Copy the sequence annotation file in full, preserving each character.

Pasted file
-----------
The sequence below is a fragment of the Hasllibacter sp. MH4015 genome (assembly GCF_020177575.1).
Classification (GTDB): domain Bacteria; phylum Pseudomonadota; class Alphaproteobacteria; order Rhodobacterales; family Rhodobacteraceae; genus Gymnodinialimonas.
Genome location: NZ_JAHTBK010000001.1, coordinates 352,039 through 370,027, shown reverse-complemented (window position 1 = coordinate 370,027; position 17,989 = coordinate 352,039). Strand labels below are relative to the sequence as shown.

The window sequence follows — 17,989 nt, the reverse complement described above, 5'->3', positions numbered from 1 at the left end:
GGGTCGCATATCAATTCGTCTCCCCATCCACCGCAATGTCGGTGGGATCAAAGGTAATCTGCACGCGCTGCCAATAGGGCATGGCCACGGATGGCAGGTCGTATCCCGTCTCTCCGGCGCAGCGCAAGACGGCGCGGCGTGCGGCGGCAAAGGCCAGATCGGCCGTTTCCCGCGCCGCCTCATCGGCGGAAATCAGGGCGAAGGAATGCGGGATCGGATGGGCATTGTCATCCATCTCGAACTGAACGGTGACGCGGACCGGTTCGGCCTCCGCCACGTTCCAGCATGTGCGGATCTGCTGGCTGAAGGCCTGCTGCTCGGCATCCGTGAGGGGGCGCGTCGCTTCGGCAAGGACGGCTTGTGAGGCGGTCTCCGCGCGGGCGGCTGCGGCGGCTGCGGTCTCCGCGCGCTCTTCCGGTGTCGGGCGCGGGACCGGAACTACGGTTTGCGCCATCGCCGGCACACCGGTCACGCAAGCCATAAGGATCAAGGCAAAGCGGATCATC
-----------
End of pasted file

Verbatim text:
The sequence below is a fragment of the Hasllibacter sp. MH4015 genome (assembly GCF_020177575.1).
Classification (GTDB): domain Bacteria; phylum Pseudomonadota; class Alphaproteobacteria; order Rhodobacterales; family Rhodobacteraceae; genus Gymnodinialimonas.
Genome location: NZ_JAHTBK010000001.1, coordinates 352,039 through 370,027, shown reverse-complemented (window position 1 = coordinate 370,027; position 17,989 = coordinate 352,039). Strand labels below are relative to the sequence as shown.

The window sequence follows — 17,989 nt, the reverse complement described above, 5'->3', positions numbered from 1 at the left end:
GGGTCGCATATCAATTCGTCTCCCCATCCACCGCAATGTCGGTGGGATCAAAGGTAATCTGCACGCGCTGCCAATAGGGCATGGCCACGGATGGCAGGTCGTATCCCGTCTCTCCGGCGCAGCGCAAGACGGCGCGGCGTGCGGCGGCAAAGGCCAGATCGGCCGTTTCCCGCGCCGCCTCATCGGCGGAAATCAGGGCGAAGGAATGCGGGATCGGATGGGCATTGTCATCCATCTCGAACTGAACGGTGACGCGGACCGGTTCGGCCTCCGCCACGTTCCAGCATGTGCGGATCTGCTGGCTGAAGGCCTGCTGCTCGGCATCCGTGAGGGGGCGCGTCGCTTCGGCAAGGACGGCTTGTGAGGCGGTCTCCGCGCGGGCGGCTGCGGCGGCTGCGGTCTCCGCGCGCTCTTCCGGTGTCGGGCGCGGGACCGGAACTACGGTTTGCGCCATCGCCGGCACACCGGTCACGCAAGCCATAAGGATCAAGGCAAAGCGGATCATC